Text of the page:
Tuesday, December 14, 2004

Tennis in the Fridgid Morning Air and Libraries - On Line

· It is good to be healthy again, recovered from a flu that began the day after Thanksgiving, continued through a near-voiceless week and then through subsequent days of coughing and sinus – this seemed to pretty much the way it was for a lot of the campus, with end-of-semester sleep deprivation creating an environment like a petri-dish culture for flu germs.
· I celebrated by renewing a tennis competition of nearly 20 years with a close colleague – in other words we began before many of my Anderson Hall neighbors were born (have I written about this before). So long as the courts are not snow covered (then we move indoors) we play; heat or cold; rain or shine. We are exactly even and have remained so over the years. In fact, it seems to both of us that our respective games are getting better, however perhaps they are only deteriorating at roughly the same rate ( think I have written about this, before).
· Tennis has been a sport in my family ever since I was a small child. My father was a nationally ranked player and a natural athlete in virtually any sport he attempted – and he loved, and still loves to win. Like many ‘naturals,’ however, he was not a particularly good teacher. Sports were so easy for him, it was hard for him to understand why ordinary folk like me could not “get it” at once.
· I lost this morning – 8-6, and then, with complete loss of concentration, 3-0, before we had to return to the more mundane tasks of the University.
· I even rode my bike to AU’s computer center on Wisconsin Avenue, this afternoon – and didn’t fall.

Libraries on – line
If you listened to public radio this morning or read the paper, you learned that Google will be putting the entire collection of the University of Michigan’s great library on line. The implications will be profound and it will be interested to see how they play out at AU if they do. Libraries (and librarians) have a distinct, resilient culture, with traditions harking the great classical library of Alexandria and the Great Medieval Libraries of Paris, Cambridge and Oxford. Often it is a culture that seems resistant to change. To some degree I can understand this because I love the look feel and odor of books.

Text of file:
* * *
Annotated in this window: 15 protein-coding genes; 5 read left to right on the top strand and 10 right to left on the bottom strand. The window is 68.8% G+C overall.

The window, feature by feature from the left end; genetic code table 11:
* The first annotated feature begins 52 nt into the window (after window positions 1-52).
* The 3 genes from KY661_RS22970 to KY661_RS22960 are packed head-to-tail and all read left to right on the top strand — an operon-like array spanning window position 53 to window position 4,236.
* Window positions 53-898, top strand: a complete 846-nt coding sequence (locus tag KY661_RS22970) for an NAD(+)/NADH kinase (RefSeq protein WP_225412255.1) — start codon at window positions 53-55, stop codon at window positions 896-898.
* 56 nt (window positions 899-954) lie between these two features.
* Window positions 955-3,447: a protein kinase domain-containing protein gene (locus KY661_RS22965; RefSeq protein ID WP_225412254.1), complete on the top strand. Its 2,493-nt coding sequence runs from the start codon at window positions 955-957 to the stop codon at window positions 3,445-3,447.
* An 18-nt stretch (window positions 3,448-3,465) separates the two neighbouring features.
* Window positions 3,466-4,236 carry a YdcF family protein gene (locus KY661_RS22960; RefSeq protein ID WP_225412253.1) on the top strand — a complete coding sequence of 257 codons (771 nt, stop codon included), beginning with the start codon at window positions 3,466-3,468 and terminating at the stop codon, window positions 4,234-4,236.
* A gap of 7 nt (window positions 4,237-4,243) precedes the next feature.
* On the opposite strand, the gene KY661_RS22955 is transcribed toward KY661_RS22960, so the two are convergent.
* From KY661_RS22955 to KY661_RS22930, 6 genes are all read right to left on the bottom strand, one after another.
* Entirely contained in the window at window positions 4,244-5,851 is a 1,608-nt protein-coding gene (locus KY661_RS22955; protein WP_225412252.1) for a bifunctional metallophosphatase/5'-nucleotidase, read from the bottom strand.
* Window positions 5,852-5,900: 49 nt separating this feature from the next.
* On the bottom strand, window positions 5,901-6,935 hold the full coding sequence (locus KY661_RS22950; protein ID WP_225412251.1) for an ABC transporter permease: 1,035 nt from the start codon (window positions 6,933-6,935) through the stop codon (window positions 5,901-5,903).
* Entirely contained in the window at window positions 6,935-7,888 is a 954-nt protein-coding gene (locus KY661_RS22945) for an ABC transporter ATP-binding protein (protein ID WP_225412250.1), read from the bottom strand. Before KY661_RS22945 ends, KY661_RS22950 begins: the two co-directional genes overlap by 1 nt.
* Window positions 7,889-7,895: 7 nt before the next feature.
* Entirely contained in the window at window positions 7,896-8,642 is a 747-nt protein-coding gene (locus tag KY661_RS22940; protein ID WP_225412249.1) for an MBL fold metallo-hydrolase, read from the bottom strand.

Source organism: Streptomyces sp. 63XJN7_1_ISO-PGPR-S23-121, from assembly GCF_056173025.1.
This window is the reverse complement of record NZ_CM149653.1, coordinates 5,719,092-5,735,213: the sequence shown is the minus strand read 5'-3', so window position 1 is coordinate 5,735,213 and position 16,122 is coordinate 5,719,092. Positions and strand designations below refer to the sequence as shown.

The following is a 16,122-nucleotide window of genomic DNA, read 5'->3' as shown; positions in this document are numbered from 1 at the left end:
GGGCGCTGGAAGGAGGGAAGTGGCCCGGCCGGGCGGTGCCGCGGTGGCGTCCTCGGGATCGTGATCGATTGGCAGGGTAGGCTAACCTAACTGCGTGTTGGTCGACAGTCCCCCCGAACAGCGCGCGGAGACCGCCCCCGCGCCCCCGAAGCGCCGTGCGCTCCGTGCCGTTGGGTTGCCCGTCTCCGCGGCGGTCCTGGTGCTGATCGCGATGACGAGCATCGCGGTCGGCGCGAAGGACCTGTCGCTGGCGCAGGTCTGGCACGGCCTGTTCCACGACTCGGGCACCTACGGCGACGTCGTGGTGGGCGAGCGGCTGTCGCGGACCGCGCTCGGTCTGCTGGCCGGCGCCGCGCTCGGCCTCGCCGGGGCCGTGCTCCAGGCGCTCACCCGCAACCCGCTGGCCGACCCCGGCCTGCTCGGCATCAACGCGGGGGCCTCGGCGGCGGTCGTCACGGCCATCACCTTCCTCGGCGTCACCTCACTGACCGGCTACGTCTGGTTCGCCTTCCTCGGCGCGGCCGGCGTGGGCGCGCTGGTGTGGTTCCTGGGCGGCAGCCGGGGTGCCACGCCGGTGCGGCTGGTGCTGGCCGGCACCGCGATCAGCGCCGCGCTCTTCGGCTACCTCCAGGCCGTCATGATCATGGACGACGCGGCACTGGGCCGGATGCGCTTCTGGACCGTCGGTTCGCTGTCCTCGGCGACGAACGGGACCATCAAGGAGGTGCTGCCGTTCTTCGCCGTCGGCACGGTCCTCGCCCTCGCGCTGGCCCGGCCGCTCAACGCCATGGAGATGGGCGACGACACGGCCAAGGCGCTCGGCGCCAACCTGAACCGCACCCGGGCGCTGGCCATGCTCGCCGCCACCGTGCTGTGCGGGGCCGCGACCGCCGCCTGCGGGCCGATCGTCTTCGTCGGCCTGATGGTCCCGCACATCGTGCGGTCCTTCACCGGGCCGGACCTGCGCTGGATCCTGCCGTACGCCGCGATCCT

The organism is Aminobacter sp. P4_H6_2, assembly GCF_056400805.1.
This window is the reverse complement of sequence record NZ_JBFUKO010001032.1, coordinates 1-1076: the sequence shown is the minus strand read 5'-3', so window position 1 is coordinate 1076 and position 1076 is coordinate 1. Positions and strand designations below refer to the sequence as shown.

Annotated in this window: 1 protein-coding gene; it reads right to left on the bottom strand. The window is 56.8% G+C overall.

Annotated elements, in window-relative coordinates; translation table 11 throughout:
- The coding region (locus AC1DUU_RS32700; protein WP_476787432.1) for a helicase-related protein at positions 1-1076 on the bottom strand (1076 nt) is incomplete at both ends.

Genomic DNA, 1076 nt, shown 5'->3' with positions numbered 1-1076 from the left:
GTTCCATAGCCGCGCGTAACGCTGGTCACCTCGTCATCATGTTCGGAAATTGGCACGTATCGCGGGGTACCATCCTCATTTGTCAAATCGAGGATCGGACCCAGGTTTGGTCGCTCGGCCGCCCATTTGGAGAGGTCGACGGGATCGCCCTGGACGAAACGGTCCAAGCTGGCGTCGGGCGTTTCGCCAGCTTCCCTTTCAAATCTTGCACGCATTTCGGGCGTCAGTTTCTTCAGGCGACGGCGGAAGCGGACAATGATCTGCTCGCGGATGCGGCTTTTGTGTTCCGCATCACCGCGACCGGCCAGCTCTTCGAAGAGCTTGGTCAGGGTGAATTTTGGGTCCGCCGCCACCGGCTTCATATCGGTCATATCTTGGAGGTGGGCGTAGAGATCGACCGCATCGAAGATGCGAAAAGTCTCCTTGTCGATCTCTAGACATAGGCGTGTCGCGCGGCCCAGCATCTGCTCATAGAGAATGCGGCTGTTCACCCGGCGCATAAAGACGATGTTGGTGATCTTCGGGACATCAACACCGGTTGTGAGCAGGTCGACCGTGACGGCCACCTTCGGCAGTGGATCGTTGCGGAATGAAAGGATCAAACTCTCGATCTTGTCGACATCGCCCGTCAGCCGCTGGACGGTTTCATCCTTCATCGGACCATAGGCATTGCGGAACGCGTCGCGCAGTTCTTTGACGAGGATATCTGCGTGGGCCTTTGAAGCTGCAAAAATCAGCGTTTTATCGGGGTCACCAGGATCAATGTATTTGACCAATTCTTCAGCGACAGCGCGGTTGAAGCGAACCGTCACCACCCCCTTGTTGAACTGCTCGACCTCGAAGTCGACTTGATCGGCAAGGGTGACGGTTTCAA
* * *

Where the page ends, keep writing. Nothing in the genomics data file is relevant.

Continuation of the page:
At Dartmouth College, where I was an undergraduate, I wrote my thesis in Medieval History, focusing on the rise of central government institutions in 12th and 13th century France. I relished the experience of going to the stacks, withdrawing musty books written in Latin and pre-renaissance French, blowing the dust of the pages, and reading on the charge card that they had last been withdrawn in 1928 (probably by my thesis advisor). This is not an experience that many students – even then – found arousing, or would today. I wonder if Google will be scanning tomes like Le Rois Thaumatage, Manuel de Institutions Francais, or the collected Documents Inedees sur L’Histoire de France. As I was bringing the project to completion, stumbling to bed with stacks of these books and similar ones on my desk, I would dream in French, which was not very restful.


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